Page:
Swiss Extradite Ex-Sovkomflot Manager

Switzerland on Monday extradited a former manager of state-owned shipping giant Sovkomflot, who is wanted on charges of embezzling millions of dollars in fraudulent tanker deals.

Yury Privalov, a former managing director of Sovkomflot's London subsidiary Fiona Maritime Agencies, was flown to Moscow under the escort of Federal Prison Service officers, the Prosecutor General's Office said in a statement.

Privalov is believed to have committed crimes during his tenure from 2001 to 2004 that caused damages worth $250 million, the statement said.

In return for his extradition, Russia has issued detailed assurances that it would provide him with humane prison conditions, including access for Swiss officials, the Swiss Federal Office of Justice said.

Privalov says he is being prosecuted for political reasons, and a Swiss court ruled in December that he could not be extradited without a guarantee that his rights would be protected.

Privalov is among a group of former managers accused of participating in a massive fraudulent tanker-leasing scheme. Sovkomflot said earlier that the scheme caused the company up to $600 million in damages.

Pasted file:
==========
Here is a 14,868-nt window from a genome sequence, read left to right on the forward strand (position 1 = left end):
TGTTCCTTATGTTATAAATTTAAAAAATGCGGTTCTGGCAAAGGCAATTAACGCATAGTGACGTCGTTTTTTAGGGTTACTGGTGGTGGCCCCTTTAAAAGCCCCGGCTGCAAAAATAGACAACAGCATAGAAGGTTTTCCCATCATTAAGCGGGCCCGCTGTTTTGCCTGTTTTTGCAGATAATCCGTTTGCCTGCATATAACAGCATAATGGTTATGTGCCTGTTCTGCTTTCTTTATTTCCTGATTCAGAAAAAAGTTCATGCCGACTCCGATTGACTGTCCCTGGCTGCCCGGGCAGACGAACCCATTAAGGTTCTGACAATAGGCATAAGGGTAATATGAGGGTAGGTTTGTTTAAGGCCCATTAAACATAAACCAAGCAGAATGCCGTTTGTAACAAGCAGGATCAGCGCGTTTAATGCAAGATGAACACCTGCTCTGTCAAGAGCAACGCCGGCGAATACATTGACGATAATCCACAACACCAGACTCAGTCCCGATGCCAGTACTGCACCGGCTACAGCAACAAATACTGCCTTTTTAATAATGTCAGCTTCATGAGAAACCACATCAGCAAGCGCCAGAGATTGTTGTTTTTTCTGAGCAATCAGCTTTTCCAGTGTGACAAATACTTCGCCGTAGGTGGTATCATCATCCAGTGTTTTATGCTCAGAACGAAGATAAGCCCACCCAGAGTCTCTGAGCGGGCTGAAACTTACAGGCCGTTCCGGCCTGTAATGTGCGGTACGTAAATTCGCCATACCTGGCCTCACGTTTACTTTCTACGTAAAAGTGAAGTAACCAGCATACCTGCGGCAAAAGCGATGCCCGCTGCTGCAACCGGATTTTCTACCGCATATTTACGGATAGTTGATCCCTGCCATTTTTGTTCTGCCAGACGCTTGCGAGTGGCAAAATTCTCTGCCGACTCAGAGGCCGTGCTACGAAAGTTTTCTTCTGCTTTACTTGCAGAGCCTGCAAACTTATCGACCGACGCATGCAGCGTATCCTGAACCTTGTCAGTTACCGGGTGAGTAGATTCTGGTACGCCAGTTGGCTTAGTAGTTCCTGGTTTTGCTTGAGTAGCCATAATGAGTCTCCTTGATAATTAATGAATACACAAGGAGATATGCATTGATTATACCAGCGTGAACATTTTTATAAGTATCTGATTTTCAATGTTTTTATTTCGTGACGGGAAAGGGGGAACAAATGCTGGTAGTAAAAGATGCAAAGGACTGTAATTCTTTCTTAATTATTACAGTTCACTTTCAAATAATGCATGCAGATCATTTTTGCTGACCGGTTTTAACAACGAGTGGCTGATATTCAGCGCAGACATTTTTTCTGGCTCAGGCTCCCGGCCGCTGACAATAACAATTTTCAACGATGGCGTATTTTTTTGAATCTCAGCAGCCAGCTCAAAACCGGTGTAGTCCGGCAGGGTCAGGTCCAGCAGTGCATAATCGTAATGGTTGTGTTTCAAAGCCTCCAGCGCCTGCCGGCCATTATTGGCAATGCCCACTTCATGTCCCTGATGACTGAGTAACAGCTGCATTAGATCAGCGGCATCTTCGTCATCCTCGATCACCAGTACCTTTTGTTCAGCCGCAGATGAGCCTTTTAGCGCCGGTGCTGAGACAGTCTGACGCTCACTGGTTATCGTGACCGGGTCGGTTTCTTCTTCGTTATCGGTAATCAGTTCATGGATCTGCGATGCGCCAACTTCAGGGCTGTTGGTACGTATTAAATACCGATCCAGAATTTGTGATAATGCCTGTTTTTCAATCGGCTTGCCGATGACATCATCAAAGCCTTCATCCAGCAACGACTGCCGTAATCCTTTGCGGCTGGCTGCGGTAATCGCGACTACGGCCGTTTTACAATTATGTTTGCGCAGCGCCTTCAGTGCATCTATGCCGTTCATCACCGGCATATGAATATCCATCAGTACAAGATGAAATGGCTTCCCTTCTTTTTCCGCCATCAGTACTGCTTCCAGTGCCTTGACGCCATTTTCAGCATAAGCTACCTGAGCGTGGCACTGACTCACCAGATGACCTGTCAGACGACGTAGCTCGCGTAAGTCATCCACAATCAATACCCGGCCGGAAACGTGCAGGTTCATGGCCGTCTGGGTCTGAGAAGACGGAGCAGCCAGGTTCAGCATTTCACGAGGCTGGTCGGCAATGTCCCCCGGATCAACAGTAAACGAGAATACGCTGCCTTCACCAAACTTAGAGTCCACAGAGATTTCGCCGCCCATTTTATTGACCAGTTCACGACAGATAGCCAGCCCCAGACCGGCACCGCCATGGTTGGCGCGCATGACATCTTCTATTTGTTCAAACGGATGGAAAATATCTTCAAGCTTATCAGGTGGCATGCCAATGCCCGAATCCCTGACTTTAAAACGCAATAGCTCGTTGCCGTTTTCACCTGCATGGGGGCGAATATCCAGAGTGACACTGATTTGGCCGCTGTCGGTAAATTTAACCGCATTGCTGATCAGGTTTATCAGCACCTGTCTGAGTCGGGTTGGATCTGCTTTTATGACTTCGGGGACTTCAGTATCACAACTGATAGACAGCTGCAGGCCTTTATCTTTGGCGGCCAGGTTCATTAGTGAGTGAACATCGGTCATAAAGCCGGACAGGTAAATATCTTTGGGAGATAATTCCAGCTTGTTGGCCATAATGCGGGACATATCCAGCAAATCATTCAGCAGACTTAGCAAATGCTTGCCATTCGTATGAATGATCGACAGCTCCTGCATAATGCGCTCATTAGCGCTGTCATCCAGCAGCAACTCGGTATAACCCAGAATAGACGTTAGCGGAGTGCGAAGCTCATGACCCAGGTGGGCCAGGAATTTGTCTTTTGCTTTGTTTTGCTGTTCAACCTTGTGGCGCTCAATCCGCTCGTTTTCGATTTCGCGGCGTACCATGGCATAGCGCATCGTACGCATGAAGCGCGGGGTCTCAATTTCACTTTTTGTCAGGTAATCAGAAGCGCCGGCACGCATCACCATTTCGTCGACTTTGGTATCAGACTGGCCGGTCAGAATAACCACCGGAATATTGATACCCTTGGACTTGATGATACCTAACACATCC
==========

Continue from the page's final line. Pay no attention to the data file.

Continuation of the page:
As head of Fiona, Privalov was responsible for buying and selling freighters for Sovkomflot's fleet, which at the time comprised 47 vessels.

The company is suing the managers, including former CEO Dmitry Skarga and businessman Yury Nikitin, in the London High Court. Last year, Sovkomflot managed to freeze almost $450 million in assets owned by the suspects, but the trial is not due to start before the fall of 2009.

The Investigative Committee at the Prosecutor General's Office, which is handling the case, said in February that it was has been seeking to extradite Nikitin and Skarga, who both live in Britain, over the purported embezzlement of more than $700 million.

It was unclear Monday what effect Privalov's extradition might have, if any, on the chances that Nikitin and Skarga might be extradited as well.

Privalov tried to fight his extradition through the European Court of Human Rights in Strasbourg. The court initially asked Swiss authorities to withhold the extradition, but recently waived its request, said Folco Galli, a spokesman for the Swiss Federal Office of Justice.

"But the case in Strasbourg is still pending," Galli said by telephone from Bern.

The spokesman dismissed questions over whether Russia would live up to its guarantees. "Russia has always given guarantees and held them," he said. "What is special now is that they were formulated more precisely," he added.

Privalov's lawyer in Zurich did not return calls for comment Monday.